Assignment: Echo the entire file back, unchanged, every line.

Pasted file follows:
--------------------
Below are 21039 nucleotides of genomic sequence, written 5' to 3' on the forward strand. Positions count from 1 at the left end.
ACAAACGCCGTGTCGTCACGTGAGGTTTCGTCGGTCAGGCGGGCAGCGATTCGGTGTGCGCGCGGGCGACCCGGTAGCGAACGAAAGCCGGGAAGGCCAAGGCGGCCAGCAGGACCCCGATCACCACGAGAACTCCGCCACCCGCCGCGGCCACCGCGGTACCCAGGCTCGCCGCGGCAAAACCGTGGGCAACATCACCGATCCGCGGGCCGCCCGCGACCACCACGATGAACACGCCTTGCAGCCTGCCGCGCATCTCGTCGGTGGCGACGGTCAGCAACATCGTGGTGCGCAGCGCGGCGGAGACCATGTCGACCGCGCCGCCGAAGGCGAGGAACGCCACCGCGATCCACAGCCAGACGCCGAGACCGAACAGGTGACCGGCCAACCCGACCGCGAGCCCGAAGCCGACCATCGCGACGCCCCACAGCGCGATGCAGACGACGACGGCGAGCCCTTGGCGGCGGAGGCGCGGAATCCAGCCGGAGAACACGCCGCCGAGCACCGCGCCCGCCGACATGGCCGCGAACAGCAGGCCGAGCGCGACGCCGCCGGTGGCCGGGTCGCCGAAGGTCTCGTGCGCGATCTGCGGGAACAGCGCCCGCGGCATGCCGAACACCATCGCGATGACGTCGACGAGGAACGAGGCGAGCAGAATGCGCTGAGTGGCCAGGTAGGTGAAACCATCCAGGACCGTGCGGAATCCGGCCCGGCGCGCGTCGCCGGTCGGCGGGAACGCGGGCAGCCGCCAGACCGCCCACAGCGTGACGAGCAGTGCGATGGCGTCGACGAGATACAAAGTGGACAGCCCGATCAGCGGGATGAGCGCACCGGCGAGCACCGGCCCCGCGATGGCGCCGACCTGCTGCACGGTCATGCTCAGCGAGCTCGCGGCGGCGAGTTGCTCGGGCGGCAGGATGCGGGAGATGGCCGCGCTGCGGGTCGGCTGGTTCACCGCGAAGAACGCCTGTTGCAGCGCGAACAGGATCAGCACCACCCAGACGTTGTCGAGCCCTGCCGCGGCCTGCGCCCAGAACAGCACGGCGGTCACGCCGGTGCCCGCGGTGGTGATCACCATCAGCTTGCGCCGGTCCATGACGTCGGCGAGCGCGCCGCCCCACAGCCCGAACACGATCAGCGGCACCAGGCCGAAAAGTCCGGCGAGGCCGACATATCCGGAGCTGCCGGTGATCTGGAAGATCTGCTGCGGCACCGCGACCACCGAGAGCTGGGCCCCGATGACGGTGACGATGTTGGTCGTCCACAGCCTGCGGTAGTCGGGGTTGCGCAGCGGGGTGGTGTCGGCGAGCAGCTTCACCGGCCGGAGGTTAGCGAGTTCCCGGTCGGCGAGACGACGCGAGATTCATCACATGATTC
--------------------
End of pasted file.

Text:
Below are 21039 nucleotides of genomic sequence, written 5' to 3' on the forward strand. Positions count from 1 at the left end.
ACAAACGCCGTGTCGTCACGTGAGGTTTCGTCGGTCAGGCGGGCAGCGATTCGGTGTGCGCGCGGGCGACCCGGTAGCGAACGAAAGCCGGGAAGGCCAAGGCGGCCAGCAGGACCCCGATCACCACGAGAACTCCGCCACCCGCCGCGGCCACCGCGGTACCCAGGCTCGCCGCGGCAAAACCGTGGGCAACATCACCGATCCGCGGGCCGCCCGCGACCACCACGATGAACACGCCTTGCAGCCTGCCGCGCATCTCGTCGGTGGCGACGGTCAGCAACATCGTGGTGCGCAGCGCGGCGGAGACCATGTCGACCGCGCCGCCGAAGGCGAGGAACGCCACCGCGATCCACAGCCAGACGCCGAGACCGAACAGGTGACCGGCCAACCCGACCGCGAGCCCGAAGCCGACCATCGCGACGCCCCACAGCGCGATGCAGACGACGACGGCGAGCCCTTGGCGGCGGAGGCGCGGAATCCAGCCGGAGAACACGCCGCCGAGCACCGCGCCCGCCGACATGGCCGCGAACAGCAGGCCGAGCGCGACGCCGCCGGTGGCCGGGTCGCCGAAGGTCTCGTGCGCGATCTGCGGGAACAGCGCCCGCGGCATGCCGAACACCATCGCGATGACGTCGACGAGGAACGAGGCGAGCAGAATGCGCTGAGTGGCCAGGTAGGTGAAACCATCCAGGACCGTGCGGAATCCGGCCCGGCGCGCGTCGCCGGTCGGCGGGAACGCGGGCAGCCGCCAGACCGCCCACAGCGTGACGAGCAGTGCGATGGCGTCGACGAGATACAAAGTGGACAGCCCGATCAGCGGGATGAGCGCACCGGCGAGCACCGGCCCCGCGATGGCGCCGACCTGCTGCACGGTCATGCTCAGCGAGCTCGCGGCGGCGAGTTGCTCGGGCGGCAGGATGCGGGAGATGGCCGCGCTGCGGGTCGGCTGGTTCACCGCGAAGAACGCCTGTTGCAGCGCGAACAGGATCAGCACCACCCAGACGTTGTCGAGCCCTGCCGCGGCCTGCGCCCAGAACAGCACGGCGGTCACGCCGGTGCCCGCGGTGGTGATCACCATCAGCTTGCGCCGGTCCATGACGTCGGCGAGCGCGCCGCCCCACAGCCCGAACACGATCAGCGGCACCAGGCCGAAAAGTCCGGCGAGGCCGACATATCCGGAGCTGCCGGTGATCTGGAAGATCTGCTGCGGCACCGCGACCACCGAGAGCTGGGCCCCGATGACGGTGACGATGTTGGTCGTCCACAGCCTGCGGTAGTCGGGGTTGCGCAGCGGGGTGGTGTCGGCGAGCAGCTTCACCGGCCGGAGGTTAGCGAGTTCCCGGTCGGCGAGACGACGCGAGATTCATCACATGATTC